Traveling Abroad -- Issue?


  • Jun 30, 2010 12:33 AM GMT
    Me and a couple friends are planning a visit to Europe - Rome in Italy, Athens in Greece, and Istanbul inTurkey - but none of us are fluent in any of the main spoken languages in either country. Has this ever been an issue that any of you have come across or are we bound to find English speaking people in each country since we are visiting the major cities?

    Any other tips are appreciated! icon_smile.gif
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    Jun 30, 2010 1:28 AM GMT
    whatsupdude4693 saidMe and a couple friends are planning a visit to Europe - Rome in Italy, Athens in Greece, and Istanbul inTurkey - but none of us are fluent in any of the main spoken languages in either country. Has this ever been an issue that any of you have come across or are we bound to find English speaking people in each country since we are visiting the major cities?

    Any other tips are appreciated! icon_smile.gif


    I've been to six or seven countries in Europe, and I could only speak the language in one of them. You won't have a problem if you're limited to English; virtually every travel-oriented establishment - restaurants, hostels, museums, landmarks, etc. - accommodate English speakers.

    More than likely, there will be many other people traveling from exotic destinations, and they will also try and use English to get by. Natives might actually be more appreciative of you since you speak English fluently. I just wouldn't recommend being too cavalier about not knowing the native language. It could be useful to learn a few key phrases; "I'm sorry" and "thank you" almost always come in handy. icon_biggrin.gif

    Also, just a word of advice, don't let your friends accept drinks from strangers in or around bars without paying in advance. Quite a few of the other students abroad got strong-armed into draining their ATM accounts from some shady folks.

    Just be smart about things, use your common sense, take a lot of photos, and enjoy yourself!
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    Jun 30, 2010 1:29 AM GMT
    whatsupdude4693 saidMe and a couple friends are planning a visit to Europe - Rome in Italy, Athens in Greece, and Istanbul inTurkey - but none of us are fluent in any of the main spoken languages in either country. Has this ever been an issue that any of you have come across or are we bound to find English speaking people in each country since we are visiting the major cities?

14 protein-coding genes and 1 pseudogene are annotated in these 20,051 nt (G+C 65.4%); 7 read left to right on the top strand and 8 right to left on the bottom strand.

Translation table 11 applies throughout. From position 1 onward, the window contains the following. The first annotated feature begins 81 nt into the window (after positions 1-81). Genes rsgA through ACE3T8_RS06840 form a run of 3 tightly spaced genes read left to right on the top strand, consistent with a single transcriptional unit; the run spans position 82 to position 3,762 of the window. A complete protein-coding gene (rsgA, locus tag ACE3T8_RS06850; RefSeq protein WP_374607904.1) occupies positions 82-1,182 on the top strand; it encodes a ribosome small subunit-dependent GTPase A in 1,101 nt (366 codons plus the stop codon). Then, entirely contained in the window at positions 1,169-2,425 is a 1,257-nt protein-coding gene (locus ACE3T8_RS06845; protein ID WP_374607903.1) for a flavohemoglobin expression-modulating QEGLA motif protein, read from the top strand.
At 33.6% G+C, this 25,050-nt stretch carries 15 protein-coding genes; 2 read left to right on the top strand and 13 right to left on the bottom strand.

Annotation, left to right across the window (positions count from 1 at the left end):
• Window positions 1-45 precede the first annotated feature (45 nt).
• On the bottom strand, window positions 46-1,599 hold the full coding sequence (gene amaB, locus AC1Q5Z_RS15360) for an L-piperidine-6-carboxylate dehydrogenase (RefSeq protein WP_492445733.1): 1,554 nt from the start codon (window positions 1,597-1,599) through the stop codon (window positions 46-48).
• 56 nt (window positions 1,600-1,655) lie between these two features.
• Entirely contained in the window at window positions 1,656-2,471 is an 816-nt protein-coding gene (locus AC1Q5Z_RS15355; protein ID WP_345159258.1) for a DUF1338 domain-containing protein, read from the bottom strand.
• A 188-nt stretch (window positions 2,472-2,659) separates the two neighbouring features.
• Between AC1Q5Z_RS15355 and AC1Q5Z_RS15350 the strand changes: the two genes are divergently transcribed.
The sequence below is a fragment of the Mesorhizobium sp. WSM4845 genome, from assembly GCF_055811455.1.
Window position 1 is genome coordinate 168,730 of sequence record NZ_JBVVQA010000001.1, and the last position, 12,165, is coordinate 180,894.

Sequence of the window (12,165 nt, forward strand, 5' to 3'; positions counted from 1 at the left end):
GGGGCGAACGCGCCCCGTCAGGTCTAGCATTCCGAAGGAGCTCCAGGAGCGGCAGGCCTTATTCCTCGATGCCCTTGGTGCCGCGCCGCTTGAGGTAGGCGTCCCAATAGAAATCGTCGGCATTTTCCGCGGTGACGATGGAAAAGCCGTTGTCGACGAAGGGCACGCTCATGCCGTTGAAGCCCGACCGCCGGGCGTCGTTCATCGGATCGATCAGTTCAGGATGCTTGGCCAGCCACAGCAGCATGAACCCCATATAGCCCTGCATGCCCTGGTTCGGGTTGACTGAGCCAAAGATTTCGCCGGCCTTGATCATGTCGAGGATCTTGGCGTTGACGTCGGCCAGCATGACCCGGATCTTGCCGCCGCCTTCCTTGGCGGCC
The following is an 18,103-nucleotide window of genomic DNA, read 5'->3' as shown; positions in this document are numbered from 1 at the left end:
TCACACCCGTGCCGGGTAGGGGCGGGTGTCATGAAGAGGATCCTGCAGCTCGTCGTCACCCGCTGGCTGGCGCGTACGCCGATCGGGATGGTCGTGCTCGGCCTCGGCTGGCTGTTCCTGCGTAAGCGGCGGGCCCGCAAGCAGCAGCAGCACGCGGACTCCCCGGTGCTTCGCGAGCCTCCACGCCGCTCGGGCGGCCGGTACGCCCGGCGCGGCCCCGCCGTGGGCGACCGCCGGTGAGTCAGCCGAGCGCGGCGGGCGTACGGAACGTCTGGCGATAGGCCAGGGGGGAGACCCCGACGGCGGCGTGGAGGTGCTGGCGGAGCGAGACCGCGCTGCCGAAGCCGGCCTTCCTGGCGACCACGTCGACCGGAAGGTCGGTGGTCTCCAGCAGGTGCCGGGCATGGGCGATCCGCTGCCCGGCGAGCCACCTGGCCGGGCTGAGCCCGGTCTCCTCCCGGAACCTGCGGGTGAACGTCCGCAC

Any other tips are appreciated! icon_smile.gif


    Not a huge issue but it does help to know a few words and phrases.

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    Jun 30, 2010 1:33 AM GMT
    It won't be a big issue. In fact, that's part of the fun! But never expect them to know English even though a lot will know a few words here and there. You are a visitor in their country. If you need help, just be polite and try to explain what you need in a few words and talk with your hands, too. Bring foreign phrase book and a note pad, too. But always be nice, smile, and never lose your patience. If you are nice to people, they will be nice back.
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    Jun 30, 2010 1:36 AM GMT
    whatsupdude4693 saidMe and a couple friends are planning a visit to Europe - Rome in Italy, Athens in Greece, and Istanbul inTurkey - but none of us are fluent in any of the main spoken languages in either country. Has this ever been an issue that any of you have come across or are we bound to find English speaking people in each country since we are visiting the major cities?

    Any other tips are appreciated! icon_smile.gif


    I was in Rome two years ago and had no issues. It has been sixteen years since I have been in Istanbul and Athens but it wasn't an issue then and would likely be easier now.
  • vintovka

    Posts: 588

    Jun 30, 2010 1:54 AM GMT
    If you are sticking to the cities you should have no problem (particularly shopping etc.) Friends of mine (a gay couple) said that their biggest problem in Turkey was the overzealous merchants who spoke nearly flawless English-- you can find a great bargain but be expected to work for it.

    I've traveled quite a bit over the years and English is clearly the best language to know if you're only going to know one. My main advice would be to echo what an earlier post said--don't expect people to speak English. I would add that yelling louder in English will not help, maintain a sense of humor (a smile goes a long way), and most of all remember that you are a guest in someone else's country (if you can manage to speak a couple of words in the local language or even attempt to it generally contributes to a sense of good will). Many people in European cities will speak English, but they may choose not to if you piss them off.

    The trip sounds like a blast--I'm officially jealous!
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    Jun 30, 2010 1:59 AM GMT